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In the News
August 31, 2006
August 31, 2006
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Wall Street Journal Classroom Edition
Two previously-published articles that mention Brown University have been reprinted in this month’s Classroom Edition: Putting the Net in Network (http://www.wsjclassroomedition.com/archive/06sep/onln3_harvard.htm; originally published May 22) and Jobs for Sale (http://www.wsjclassroomedition.com/archive/06sep/care_internship.htm; originally published June 10)
Greetings from the front yard
Sociology Professor John Logan comments on the trend in American suburbia to announce sentiments, once expressed through greeting cards, via giant posters and displays on their front yards. “Americans like the grand gesture,” Logan said.
Google offers classics for free
Peter Gale Nelson, assistant director of the Literary Arts Program, comments on the economic impact of a new feature of Google’s online book program. The feature enables users to download and print the complete text of out-of-copyright works free of charge.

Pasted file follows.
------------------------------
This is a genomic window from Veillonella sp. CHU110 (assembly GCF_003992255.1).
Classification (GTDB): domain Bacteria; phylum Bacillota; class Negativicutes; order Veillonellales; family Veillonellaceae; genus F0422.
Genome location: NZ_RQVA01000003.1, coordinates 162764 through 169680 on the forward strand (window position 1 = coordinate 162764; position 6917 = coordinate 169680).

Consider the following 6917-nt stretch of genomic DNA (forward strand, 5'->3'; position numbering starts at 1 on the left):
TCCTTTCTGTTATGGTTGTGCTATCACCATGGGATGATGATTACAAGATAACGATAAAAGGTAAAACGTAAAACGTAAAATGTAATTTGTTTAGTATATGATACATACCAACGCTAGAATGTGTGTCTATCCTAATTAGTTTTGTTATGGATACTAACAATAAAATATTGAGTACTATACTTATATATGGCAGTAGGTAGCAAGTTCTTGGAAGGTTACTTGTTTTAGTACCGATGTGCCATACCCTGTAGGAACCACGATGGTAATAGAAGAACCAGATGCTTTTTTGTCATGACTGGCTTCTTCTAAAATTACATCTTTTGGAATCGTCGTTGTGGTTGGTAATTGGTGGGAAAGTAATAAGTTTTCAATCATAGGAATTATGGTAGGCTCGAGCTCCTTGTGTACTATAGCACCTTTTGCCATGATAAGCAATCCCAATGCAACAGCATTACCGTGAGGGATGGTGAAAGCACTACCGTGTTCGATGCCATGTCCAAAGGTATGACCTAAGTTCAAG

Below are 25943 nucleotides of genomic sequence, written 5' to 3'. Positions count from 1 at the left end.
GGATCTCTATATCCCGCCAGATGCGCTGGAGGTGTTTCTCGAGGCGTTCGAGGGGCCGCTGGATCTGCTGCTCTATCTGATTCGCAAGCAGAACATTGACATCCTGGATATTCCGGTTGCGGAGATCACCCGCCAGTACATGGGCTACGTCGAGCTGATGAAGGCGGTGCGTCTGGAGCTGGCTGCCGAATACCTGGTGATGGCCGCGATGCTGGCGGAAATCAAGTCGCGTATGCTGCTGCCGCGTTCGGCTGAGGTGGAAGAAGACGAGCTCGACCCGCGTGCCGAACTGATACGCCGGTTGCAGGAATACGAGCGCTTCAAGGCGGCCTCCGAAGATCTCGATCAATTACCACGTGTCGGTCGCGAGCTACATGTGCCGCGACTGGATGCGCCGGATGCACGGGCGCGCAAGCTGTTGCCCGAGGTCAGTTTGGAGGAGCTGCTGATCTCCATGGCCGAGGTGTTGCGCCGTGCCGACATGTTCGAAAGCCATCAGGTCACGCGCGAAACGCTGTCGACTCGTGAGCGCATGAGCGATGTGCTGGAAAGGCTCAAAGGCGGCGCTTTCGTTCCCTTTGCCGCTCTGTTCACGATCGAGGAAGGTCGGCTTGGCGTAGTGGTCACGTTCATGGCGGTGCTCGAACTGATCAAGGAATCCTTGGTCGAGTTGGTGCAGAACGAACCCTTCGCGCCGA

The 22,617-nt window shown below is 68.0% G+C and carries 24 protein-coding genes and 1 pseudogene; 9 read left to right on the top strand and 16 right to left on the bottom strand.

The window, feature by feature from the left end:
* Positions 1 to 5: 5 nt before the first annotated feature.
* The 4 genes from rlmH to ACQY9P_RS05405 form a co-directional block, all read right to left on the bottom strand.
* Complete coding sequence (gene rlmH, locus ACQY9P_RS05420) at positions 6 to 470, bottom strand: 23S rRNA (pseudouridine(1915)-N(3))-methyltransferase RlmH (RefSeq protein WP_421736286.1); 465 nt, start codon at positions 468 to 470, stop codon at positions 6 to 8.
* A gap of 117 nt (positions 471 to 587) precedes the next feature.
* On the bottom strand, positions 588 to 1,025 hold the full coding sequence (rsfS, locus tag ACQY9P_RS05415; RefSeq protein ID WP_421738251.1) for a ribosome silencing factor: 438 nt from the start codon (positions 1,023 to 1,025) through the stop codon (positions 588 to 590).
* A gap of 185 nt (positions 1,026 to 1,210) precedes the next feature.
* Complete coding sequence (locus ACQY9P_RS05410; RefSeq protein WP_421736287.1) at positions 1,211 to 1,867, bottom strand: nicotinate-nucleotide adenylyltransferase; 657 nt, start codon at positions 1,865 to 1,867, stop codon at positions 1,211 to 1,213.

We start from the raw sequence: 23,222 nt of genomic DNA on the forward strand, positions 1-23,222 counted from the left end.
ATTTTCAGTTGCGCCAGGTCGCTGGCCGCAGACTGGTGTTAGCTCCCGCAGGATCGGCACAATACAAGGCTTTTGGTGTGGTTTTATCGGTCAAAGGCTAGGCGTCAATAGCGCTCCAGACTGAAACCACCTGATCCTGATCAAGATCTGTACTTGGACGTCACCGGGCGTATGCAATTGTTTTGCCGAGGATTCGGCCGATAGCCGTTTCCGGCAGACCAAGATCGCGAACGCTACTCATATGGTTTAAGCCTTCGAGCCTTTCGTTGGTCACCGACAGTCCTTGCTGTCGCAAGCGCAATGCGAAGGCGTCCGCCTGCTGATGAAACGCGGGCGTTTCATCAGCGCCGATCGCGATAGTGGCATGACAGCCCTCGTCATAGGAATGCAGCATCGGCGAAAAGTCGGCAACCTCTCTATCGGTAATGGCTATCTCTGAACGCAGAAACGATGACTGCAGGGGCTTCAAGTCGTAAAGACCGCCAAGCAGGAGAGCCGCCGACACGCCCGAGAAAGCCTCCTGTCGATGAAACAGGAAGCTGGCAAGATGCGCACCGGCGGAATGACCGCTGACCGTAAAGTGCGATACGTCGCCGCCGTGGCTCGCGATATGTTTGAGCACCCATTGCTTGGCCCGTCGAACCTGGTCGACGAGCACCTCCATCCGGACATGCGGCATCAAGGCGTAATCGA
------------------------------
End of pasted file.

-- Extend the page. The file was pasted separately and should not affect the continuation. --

Dissenters from campus orthodoxy
An opinion piece about increased presence of conservatives’ voices on the Brown campus notes President Ruth Simmons’ establishment of the Brown University Community Council and the Kaleidoscope Lecture Fund. (The fund was designed to bring to campus speakers whose ideas and convictions may add an important dimension to civil discourse on topics of interest to the campus community.)
Reciting the shehada in Gaza
Associate Professor of Medicine Andrew G. Bostom, M.D., offers this opinion piece about forced conversion to Islam, using the experiences of two broadcast journalists who were freed after two weeks of captivity in Gaza as his starting point.
More than just pretty faces for this brain region
David Ress, associate professor of neuroscience at Brown University and a former research scientist at Stanford University, was the senior author of a Stanford study that found that a region of the brain once thought to be devoted solely to face recognition does much more. News of the findings was published in dozens of online science media.